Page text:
International Crimes Committed in Afghanistan: Towards ICC Prosecutions of All Operating Forces?

Contact: press@ccrjustice.org

November 3, 2017, Kabul, New York, The Hague  After a decade-long preliminary examination, the International Criminal Court (ICC) Prosecutor today gave formal notice she will submit a request to open an investigation into the situation in Afghanistan. Our organizations welcome this decision and urge the ICC Pre-Trial Chamber to grant the forthcoming request, which will finally allow for impunity for international crimes committed in Afghanistan since May 2003 to be addressed. An FIDH delegation of Afghan civil society and a U.S. human rights defender travelled to The Hague in April and September 2017. They met with representatives of the ICC to call for accountability for the ongoing international crimes committed by all parties on the territory of Afghanistan. 

“Generations have suffered from the international crimes that have been committed in Afghanistan, where there is neither peace nor any genuine accountability process, including before the domestic courts. The situation in Afghanistan is still not changing. Now it’s the time for the ICC to step in,” said FIDH Vice-President and Armanshahr/OPEN ASIA Executive Director, Guissou Jahangiri, in reaction to the Prosecutor’s announcement.

The ICC Prosecutor will seek authorisation from the ICC Pre-Trial judges to open an investigation into crimes against humanity and war crimes committed by all parties. In her last report on preliminary examinations of November 2016, the Prosecutor said her Office was about to take a decision on whether to open an investigation into international crimes allegedly committed by the Taliban and affiliated armed groups, the Afghan authorities, and members of the US military forces and the CIA since 1 May 2003 on the territory of Afghanistan, and since 1 July 2002 on the territory of other States Parties to the ICC Statute. The alleged crimes include: murder; persecution; gender crimes; intentionally directing attacks against humanitarian personnel and against protected objects; and conscription of children, and sexual violence. The formal notice made public today confirmed these parameters for the investigation.

“The opening of a comprehensive investigation into the Afghanistan situation would be the first time that U.S. nationals from the military, the CIA, or private contractors could be held criminally accountable for war crimes and crimes against humanity committed in Afghanistan or at other locations where detainees arrested in Afghanistan were tortured. This long overdue message that no one is above the law is particularly important now, as the Trump administration ramps up military machinations in Afghanistan and embraces endless war with no plan for and end in sight,”said Senior Staff Attorney at the U.S.-based Center for Constitutional Rights (CCR), Katherine Gallagher.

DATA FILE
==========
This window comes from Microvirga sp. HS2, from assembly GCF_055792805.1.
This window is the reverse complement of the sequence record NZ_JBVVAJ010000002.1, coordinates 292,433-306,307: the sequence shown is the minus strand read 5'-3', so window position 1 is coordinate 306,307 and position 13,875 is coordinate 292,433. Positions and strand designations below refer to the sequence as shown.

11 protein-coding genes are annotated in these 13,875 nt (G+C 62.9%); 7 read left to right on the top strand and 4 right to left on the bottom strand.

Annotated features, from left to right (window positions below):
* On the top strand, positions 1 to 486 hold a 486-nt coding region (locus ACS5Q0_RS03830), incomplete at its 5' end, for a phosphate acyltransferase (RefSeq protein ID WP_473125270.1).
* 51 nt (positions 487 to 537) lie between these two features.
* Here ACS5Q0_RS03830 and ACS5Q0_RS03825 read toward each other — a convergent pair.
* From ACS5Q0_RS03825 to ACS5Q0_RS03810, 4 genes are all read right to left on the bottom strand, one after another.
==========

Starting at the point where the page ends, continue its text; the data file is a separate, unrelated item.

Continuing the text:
The ICC could investigate these allegations despite the United States not being a State Party to the Rome Statute. The Court has jurisdiction over all international crimes committed on a State Party’s territory (including Afghanistan, as well as Poland, Romania, and Lithuania, where so-called U.S. ‘black sites’ were reported), regardless of the nationality of the perpetrators. According to its November 2016 report, the ICC Office of the Prosecutor has a reasonable basis to believe that members of the US armed forces and the CIA allegedly committed the war crimes of torture and inhuman treatment, rape and outrages upon personal dignity.

Following the submission of the formal request, the ICC Registry will have a period of time ranging from one to three months to collect victims’ observations on whether an investigation should be opened and on the scope of the investigation, to be submitted to the ICC Pre-Trial Chamber before its decision. Our organisations stress that an investigation should include allegations of ongoing crimes by any and all forces or groups, such as enforced disappearances, enforced displacements, sexual and gender-based crimes victimising especially women and girls, and the deliberate targeting of civilians and civilian objects. We also reiterate that the ICC should, without further delay, allow secured channels and means to enable effective victims’ participation and representation in ICC proceedings and organise much needed ICC outreach activities in Afghanistan1.

1Refer to our organizations’ press release of 13 April 2017, “Human rights groups call for the opening of an ICC investigation into the situation in Afghanistan”: https://www.fidh.org/en/region/asia/afghanistan/human-rights-groups-call-for-the-opening-of-an-icc-investigation-into


The Center for Constitutional Rights is dedicated to advancing and protecting the rights guaranteed by the United States Constitution and the Universal Declaration of Human Rights. Founded in 1966 by attorneys who represented civil rights movements in the South, CCR is a non-profit legal and educational organization committed to the creative use of law as a positive force for social change.

Last modified 

November 3, 2017